Nothing spoils a great cup of coffee more than a tepid temperature or a scald so hot it takes off half your mouth skin before you can swallow it. Coffee, like most hot drinks, is a straight-up Goldilocks situation.
It simply tastes better when it’s “just right.”
What is the right temperature for coffee, though? What temperature best brings out coffee’s flavors and aromas, can withstand the addition of milk or creamer, and won’t send you to the hospital with third-degree burns on your tongue?
It might seem subjective – some people like their coffee piping hot, others a little less brutal – but there is actually some general, objective guidance on the subject.
Ideal Coffee Brew Temperature
The first, most important question that sets all other coffee temperatures in motion is this:
What is the ideal water temperature for making coffee?
When you brew coffee, heat helps extract the oils (flavor and aroma) from the coffee grounds, at least when you’re using traditional hot water brewing methods, so the water needs to be hot enough to fully extract the coffee’s oils, but not so hot that it over-extracts .
The National Coffee Association has determined a temperature of 195-205° F (91-96° C) is the range for extracting the most oils (flavor) from coffee without over-extracting, making 200° (93° C) the perfect sweet spot.
Can boiling water burn coffee?
No. Not technically. But using boiling water in freshly ground coffee can result in a burned taste.
Temperatures exceeding 205 degrees (or lower for some roasts) are likely to over-extract coffee oils (as noted above), giving the coffee a bitter or “burnt” flavor.
It doesn’t actually burn the coffee, but it might as well.
How hot should coffee be served?
Brewing temperature is the most important temperature when it comes to coffee. The brew temp determines the quality of the drink. But serving temperature matters too.
Too-hot coffee can cause burns. Your mouth can withstand higher temperatures than your external skin without a physical reaction, like a flinch, but those temperatures still do damage.
If liquid is hot enough to burn your skin, it’s hot enough to burn the inside of your mouth. That’s how you end up with blisters from too-hot soup or drinks.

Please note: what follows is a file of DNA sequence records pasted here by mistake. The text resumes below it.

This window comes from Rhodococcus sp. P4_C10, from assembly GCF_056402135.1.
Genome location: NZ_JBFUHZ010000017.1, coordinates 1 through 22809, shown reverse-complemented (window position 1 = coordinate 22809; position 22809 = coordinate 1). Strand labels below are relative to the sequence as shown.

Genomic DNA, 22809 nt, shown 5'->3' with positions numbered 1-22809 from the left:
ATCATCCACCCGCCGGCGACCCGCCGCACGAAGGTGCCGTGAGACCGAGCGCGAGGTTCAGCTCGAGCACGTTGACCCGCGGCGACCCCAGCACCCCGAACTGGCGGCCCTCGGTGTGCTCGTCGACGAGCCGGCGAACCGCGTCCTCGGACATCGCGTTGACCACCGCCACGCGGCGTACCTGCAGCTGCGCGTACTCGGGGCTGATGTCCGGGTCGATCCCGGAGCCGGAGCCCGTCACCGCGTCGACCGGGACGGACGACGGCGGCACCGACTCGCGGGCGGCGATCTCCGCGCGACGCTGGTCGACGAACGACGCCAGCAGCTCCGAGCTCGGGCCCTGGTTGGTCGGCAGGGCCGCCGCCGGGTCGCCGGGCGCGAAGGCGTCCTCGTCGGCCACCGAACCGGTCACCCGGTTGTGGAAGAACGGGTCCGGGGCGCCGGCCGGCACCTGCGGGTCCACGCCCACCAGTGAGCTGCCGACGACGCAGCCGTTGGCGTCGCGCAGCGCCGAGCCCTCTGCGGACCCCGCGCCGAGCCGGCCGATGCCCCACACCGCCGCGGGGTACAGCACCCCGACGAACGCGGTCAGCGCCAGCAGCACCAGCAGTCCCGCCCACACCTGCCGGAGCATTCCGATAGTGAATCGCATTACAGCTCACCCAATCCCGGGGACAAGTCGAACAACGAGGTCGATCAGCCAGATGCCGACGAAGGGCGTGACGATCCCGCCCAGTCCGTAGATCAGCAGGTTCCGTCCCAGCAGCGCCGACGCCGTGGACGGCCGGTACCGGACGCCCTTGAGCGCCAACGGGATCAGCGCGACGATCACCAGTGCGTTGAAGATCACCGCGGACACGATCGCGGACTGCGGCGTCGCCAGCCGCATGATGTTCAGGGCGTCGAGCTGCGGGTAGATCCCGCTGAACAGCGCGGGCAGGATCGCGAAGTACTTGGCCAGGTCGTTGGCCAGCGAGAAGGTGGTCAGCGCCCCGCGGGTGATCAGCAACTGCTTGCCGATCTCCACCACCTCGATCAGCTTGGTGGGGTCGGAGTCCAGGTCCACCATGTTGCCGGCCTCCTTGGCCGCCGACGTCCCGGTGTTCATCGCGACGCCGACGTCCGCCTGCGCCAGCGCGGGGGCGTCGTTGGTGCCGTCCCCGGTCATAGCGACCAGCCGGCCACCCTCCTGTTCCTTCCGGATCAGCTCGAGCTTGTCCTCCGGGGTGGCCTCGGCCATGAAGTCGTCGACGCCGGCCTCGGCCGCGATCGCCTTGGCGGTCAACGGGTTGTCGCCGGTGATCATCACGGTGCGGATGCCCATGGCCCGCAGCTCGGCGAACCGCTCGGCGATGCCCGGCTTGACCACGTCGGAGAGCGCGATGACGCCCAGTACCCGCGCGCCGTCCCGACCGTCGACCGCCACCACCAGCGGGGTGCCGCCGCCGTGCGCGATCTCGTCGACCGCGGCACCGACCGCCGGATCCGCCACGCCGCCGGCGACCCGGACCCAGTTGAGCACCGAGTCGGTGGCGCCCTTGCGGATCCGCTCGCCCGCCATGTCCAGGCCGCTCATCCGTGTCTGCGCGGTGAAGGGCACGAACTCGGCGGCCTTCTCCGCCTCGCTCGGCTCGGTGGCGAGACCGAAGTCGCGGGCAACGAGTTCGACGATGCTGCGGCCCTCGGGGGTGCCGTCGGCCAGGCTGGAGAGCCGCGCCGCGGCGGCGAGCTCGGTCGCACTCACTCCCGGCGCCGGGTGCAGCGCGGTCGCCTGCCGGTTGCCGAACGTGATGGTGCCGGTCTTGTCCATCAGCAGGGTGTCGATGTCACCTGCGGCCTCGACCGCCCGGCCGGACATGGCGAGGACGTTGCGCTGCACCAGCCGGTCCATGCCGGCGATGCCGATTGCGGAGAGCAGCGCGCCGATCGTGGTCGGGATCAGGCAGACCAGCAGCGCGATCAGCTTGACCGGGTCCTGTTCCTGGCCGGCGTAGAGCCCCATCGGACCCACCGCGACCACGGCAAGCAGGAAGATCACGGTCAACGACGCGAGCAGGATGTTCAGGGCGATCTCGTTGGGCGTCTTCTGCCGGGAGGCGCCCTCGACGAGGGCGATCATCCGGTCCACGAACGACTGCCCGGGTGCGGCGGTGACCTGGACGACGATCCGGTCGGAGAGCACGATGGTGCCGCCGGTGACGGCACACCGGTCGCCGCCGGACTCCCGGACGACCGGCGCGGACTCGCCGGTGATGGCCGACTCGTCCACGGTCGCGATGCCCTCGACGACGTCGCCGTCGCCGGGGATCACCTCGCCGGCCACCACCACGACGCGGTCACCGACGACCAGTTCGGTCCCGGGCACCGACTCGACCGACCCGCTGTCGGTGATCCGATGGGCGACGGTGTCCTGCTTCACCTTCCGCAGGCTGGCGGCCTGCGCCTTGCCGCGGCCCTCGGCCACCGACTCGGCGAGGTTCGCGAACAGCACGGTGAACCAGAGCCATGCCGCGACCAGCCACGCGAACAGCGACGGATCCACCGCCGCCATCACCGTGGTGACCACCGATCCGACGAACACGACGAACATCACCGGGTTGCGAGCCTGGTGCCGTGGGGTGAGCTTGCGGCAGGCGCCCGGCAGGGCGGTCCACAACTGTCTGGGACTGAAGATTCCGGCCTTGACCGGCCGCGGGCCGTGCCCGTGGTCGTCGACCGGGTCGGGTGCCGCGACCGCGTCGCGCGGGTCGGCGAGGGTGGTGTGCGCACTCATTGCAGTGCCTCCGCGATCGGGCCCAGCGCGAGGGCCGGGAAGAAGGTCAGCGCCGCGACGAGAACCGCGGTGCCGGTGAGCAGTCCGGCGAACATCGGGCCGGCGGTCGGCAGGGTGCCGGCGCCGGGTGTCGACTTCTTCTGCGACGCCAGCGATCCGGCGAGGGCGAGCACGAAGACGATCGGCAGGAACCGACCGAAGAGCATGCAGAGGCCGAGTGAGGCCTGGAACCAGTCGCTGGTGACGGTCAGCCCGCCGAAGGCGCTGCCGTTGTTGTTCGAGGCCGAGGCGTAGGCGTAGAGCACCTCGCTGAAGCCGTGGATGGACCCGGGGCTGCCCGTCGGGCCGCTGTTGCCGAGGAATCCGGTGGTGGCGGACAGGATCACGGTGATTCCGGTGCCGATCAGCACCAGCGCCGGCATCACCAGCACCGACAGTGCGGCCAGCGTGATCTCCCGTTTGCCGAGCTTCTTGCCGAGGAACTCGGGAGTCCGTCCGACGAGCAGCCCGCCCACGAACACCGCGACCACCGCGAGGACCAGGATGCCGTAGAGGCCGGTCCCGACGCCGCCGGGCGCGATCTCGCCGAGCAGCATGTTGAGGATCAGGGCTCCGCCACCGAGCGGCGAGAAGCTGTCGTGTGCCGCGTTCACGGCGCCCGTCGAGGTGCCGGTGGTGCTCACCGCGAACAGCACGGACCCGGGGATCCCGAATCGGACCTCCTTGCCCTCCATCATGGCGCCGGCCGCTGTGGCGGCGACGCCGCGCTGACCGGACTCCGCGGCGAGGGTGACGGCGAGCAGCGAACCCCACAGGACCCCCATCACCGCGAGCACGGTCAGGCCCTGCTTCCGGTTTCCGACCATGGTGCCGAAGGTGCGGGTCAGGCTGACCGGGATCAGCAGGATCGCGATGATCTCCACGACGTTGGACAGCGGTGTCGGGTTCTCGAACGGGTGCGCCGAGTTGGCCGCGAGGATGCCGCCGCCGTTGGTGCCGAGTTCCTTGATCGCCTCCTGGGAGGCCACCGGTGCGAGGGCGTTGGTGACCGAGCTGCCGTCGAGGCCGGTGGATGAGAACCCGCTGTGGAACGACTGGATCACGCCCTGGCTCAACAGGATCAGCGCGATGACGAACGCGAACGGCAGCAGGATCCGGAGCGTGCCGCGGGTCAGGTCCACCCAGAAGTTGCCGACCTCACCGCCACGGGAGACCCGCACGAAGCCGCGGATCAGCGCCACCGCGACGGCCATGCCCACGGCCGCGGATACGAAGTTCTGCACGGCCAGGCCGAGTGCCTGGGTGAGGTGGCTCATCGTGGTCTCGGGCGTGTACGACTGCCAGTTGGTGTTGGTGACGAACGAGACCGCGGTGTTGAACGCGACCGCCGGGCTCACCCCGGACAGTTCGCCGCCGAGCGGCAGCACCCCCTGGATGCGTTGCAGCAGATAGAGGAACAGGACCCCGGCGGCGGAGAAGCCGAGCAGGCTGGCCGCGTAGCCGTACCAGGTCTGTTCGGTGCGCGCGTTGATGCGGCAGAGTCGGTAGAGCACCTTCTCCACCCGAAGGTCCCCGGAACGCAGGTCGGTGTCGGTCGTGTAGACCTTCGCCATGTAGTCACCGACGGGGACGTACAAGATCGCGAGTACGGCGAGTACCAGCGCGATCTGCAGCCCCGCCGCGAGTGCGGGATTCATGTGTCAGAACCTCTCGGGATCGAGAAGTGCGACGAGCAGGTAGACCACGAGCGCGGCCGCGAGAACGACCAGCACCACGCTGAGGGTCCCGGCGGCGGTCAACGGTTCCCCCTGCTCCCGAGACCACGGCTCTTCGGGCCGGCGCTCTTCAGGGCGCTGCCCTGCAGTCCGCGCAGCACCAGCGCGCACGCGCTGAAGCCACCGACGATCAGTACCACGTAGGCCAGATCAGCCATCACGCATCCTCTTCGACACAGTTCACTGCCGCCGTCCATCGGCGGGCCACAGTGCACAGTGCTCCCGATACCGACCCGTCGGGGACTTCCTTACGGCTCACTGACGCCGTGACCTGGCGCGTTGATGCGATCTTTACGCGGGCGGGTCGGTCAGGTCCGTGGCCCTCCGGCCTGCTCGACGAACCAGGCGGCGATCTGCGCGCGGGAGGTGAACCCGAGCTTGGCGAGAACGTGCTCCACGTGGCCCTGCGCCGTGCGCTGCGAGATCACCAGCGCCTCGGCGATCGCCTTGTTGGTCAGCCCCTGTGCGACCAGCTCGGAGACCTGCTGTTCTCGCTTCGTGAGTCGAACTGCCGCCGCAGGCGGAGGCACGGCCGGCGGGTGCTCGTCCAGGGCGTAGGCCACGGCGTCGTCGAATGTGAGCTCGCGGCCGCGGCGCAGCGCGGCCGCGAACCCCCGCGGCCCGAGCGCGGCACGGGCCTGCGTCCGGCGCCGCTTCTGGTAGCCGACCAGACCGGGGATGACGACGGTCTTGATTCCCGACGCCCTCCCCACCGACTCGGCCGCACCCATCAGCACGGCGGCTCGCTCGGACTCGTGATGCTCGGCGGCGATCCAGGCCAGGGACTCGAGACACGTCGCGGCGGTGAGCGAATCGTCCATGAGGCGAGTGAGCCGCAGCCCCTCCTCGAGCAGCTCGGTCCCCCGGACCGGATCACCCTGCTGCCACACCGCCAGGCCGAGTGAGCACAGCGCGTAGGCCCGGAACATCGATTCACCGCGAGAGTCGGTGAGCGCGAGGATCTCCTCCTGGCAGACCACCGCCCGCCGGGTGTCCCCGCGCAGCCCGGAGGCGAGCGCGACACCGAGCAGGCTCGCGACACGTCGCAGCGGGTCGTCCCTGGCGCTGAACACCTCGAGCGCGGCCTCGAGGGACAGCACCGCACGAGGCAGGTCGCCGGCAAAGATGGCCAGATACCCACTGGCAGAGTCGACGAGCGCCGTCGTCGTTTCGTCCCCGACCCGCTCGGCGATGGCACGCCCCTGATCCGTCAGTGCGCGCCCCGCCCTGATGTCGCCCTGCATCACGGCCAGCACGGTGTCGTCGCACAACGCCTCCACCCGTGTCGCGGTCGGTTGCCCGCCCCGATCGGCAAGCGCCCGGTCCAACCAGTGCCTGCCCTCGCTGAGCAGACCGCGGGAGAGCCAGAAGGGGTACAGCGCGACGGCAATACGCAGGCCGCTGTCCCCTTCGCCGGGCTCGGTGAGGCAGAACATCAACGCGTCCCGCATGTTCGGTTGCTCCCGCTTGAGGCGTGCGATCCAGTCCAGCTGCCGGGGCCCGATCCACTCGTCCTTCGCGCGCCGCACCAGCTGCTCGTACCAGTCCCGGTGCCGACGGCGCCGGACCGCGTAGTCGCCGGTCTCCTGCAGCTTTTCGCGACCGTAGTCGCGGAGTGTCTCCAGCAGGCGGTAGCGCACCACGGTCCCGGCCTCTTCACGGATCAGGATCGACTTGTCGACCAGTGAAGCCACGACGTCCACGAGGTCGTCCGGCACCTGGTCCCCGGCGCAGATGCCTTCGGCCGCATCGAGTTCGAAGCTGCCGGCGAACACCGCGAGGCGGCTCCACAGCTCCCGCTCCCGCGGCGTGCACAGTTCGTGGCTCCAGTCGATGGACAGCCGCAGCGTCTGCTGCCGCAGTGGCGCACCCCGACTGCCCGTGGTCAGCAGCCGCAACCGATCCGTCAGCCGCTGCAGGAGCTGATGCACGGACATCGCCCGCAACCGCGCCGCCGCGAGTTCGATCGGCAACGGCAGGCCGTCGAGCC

According to the American Burn Association, liquid at 155° F will burn you in just one second, while liquid at 127° F takes a full minute to burn you. Unsurprisingly, people’s preferred drinking temperatures lie somewhere between the two.
A survey of 300 coffee drinkers, as discussed in this study on Calculating the Optimum Temperature for Serving Hot Beverages found that the preferred drinking temperature for coffee is 140° F (+/- 15°) or 125-155° F (52-68° C).
Adding in some additional information, and with of bit of math and scientific hoodoo, the study further determined the optimal drinking temperature for hot drinks to be 136° F/58° C. Therefore –
As you can see, this is a great deal lower than the approximately 180° F/82° C at which coffee comes out of a coffeemaker when brewed at the ideal 200° F/93° C.
The good news is it’s not difficult to get coffee to that drinking sweet spot.
If you make coffee at home with a French press, by the time you let it sit for five minutes, your coffee drops multiple degrees. How much it drops depends on numerous factors, including the size of the press, how full it is, and the air around it.
Likewise, adding chilled (or even room temperature) liquids, like milk or creamer, to coffee brings the temperature rapidly down.
How hot is the average cup of coffee?
180° F/82° C straight out of the pot when brewed in a standard coffeemaker that brews at the ideal 200° F/93° C.
But there is no average temperature when it comes to home brewing, since it’s dependent upon water temperature, brewing method, and the surrounding environment.
Popular coffee spots Starbucks and McDonald’s serve their regular coffee up at temperatures right off the brew, or at 180-190° F.
Why is my coffee not hot enough?
It’s your machine, most likely.
If you are making coffee in a French press, AeroPress or pour over, it’s easy to get the temperature right. Since water boils at 212° F degrees, letting it sit for 30 to 45 seconds will bring it to a near perfect temp for brewing.
However, not all drip coffeemakers are designed to brew as hot as they should. Many drip coffeemakers (especially lower-end coffeemakers) fail to reach 195-205° F, sometimes only reaching temperatures of 170-180° F.
This is too low to extract all the oils and flavors out of the coffee grounds.
An older coffeemaker may also fail to reach 200° F long before the unit actually stops working. That’s why you should periodically check the water coming out of your coffeemaker’s brew head (the place where the water pours into the basket) to ensure it’s reaching 200° F or close to it.
If the brew head water isn’t reaching 200° F, either the heating element is too weak or its failing.
You can also check the temperature of the brewed coffee. If the coffee is coming out hot, but not staying hot, the problem is likely a failing warming plate instead.
While either of these issues with your coffeemaker will give you lower temperature coffee, only a problem with the heating element/brew head will affect the coffee’s taste.
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